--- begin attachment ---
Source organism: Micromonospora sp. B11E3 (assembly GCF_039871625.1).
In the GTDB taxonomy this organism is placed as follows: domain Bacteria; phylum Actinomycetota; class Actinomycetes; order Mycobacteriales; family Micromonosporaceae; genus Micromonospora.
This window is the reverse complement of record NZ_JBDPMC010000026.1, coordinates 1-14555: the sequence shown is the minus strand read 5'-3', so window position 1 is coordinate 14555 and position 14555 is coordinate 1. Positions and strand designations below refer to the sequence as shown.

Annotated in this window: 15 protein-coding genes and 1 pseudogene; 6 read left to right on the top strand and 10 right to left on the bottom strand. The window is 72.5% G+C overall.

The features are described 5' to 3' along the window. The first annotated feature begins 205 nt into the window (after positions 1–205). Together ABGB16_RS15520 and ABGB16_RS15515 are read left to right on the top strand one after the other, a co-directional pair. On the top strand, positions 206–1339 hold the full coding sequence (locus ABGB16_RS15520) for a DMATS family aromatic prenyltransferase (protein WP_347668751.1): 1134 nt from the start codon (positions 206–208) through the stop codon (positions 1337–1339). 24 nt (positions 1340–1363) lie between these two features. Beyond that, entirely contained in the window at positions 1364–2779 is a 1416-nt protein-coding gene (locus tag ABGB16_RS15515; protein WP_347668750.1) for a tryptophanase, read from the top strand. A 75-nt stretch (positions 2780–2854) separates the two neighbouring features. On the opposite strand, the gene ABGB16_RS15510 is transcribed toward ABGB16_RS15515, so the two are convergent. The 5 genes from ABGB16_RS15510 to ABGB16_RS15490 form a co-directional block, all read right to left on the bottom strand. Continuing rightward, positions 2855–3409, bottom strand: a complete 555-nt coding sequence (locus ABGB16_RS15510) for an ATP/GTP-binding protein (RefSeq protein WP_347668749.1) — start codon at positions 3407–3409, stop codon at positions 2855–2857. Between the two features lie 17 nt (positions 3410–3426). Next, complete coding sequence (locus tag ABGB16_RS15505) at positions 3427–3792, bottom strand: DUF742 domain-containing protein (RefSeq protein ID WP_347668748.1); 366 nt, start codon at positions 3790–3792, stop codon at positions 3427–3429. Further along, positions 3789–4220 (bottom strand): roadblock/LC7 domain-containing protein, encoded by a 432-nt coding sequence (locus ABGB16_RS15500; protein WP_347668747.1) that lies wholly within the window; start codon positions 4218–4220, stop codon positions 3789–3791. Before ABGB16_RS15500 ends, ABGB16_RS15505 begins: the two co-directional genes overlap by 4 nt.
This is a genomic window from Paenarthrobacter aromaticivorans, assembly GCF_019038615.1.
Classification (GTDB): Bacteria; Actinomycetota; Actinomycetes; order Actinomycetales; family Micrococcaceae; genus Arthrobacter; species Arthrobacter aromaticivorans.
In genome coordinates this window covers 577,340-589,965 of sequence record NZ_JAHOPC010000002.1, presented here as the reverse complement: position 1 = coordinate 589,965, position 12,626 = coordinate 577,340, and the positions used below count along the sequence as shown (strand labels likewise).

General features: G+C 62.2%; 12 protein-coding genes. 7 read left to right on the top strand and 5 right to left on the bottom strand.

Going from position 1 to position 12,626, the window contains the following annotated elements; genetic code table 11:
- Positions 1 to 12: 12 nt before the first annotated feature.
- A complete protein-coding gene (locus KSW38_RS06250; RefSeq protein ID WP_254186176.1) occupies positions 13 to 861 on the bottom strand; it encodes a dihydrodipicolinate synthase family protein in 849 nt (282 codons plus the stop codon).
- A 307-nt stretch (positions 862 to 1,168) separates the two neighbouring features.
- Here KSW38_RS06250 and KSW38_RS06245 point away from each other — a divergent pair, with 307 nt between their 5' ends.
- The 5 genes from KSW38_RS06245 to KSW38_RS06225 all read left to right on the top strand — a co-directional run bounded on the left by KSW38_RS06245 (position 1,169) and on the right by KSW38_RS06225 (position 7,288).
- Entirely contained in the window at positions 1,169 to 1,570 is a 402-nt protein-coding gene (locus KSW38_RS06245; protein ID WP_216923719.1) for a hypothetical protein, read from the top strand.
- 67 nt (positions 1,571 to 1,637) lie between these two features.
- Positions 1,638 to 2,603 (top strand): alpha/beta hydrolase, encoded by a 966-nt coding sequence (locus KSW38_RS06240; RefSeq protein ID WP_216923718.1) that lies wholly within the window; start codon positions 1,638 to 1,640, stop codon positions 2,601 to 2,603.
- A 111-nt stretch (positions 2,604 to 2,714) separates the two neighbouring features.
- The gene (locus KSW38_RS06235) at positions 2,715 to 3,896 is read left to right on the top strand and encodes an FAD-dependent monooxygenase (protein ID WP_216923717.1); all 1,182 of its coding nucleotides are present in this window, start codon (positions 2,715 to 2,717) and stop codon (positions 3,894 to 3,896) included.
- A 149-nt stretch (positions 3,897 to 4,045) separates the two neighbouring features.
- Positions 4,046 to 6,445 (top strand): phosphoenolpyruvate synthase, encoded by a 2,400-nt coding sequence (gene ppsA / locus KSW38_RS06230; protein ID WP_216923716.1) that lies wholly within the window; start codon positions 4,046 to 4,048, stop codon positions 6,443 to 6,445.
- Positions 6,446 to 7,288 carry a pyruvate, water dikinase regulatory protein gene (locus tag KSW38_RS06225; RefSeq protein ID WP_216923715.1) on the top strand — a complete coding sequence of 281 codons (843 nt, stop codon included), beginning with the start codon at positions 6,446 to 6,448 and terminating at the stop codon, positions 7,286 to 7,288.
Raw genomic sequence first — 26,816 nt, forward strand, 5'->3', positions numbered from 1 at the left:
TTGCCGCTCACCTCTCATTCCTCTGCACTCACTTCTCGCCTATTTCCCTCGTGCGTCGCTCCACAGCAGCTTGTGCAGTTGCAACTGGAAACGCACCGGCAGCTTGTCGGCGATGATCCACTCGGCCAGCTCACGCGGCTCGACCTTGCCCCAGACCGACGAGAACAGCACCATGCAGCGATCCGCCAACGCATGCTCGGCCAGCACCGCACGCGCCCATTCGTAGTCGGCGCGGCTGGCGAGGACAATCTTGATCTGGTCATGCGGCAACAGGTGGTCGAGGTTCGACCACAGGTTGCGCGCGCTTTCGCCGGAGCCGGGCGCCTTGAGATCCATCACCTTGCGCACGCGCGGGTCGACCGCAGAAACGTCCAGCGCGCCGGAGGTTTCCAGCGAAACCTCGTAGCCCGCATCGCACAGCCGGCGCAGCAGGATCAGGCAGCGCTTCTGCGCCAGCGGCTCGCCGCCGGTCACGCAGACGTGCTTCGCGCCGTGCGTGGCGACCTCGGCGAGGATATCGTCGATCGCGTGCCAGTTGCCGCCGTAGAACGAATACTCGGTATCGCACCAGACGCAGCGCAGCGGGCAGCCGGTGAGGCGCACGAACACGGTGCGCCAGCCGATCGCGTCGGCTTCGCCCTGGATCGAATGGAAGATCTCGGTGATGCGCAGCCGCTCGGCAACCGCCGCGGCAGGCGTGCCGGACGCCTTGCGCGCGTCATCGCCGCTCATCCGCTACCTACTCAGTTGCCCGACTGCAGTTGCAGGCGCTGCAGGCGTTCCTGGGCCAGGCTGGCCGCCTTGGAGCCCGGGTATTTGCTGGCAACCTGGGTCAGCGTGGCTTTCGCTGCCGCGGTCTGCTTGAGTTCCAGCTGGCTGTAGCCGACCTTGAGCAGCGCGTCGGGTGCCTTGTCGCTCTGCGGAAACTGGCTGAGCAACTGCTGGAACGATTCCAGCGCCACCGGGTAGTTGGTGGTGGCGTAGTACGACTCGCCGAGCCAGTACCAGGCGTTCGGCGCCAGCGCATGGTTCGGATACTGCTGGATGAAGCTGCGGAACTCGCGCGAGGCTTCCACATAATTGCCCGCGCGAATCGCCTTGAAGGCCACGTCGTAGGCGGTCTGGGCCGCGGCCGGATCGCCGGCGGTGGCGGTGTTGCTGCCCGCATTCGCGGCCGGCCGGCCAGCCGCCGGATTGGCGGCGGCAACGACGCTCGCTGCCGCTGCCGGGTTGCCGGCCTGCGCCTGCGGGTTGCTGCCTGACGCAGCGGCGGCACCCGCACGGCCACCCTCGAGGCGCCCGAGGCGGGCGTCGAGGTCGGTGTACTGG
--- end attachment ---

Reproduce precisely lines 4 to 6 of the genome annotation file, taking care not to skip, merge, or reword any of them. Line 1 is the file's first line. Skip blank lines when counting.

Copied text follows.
Annotated in this window: 15 protein-coding genes and 1 pseudogene; 6 read left to right on the top strand and 10 right to left on the bottom strand. The window is 72.5% G+C overall.

The features are described 5' to 3' along the window. The first annotated feature begins 205 nt into the window (after positions 1–205). Together ABGB16_RS15520 and ABGB16_RS15515 are read left to right on the top strand one after the other, a co-directional pair. On the top strand, positions 206–1339 hold the full coding sequence (locus ABGB16_RS15520) for a DMATS family aromatic prenyltransferase (protein WP_347668751.1): 1134 nt from the start codon (positions 206–208) through the stop codon (positions 1337–1339). 24 nt (positions 1340–1363) lie between these two features. Beyond that, entirely contained in the window at positions 1364–2779 is a 1416-nt protein-coding gene (locus tag ABGB16_RS15515; protein WP_347668750.1) for a tryptophanase, read from the top strand. A 75-nt stretch (positions 2780–2854) separates the two neighbouring features. On the opposite strand, the gene ABGB16_RS15510 is transcribed toward ABGB16_RS15515, so the two are convergent. The 5 genes from ABGB16_RS15510 to ABGB16_RS15490 form a co-directional block, all read right to left on the bottom strand. Continuing rightward, positions 2855–3409, bottom strand: a complete 555-nt coding sequence (locus ABGB16_RS15510) for an ATP/GTP-binding protein (RefSeq protein WP_347668749.1) — start codon at positions 3407–3409, stop codon at positions 2855–2857. Between the two features lie 17 nt (positions 3410–3426). Next, complete coding sequence (locus tag ABGB16_RS15505) at positions 3427–3792, bottom strand: DUF742 domain-containing protein (RefSeq protein ID WP_347668748.1); 366 nt, start codon at positions 3790–3792, stop codon at positions 3427–3429. Further along, positions 3789–4220 (bottom strand): roadblock/LC7 domain-containing protein, encoded by a 432-nt coding sequence (locus ABGB16_RS15500; protein WP_347668747.1) that lies wholly within the window; start codon positions 4218–4220, stop codon positions 3789–3791. Before ABGB16_RS15500 ends, ABGB16_RS15505 begins: the two co-directional genes overlap by 4 nt.
This is a genomic window from Paenarthrobacter aromaticivorans, assembly GCF_019038615.1.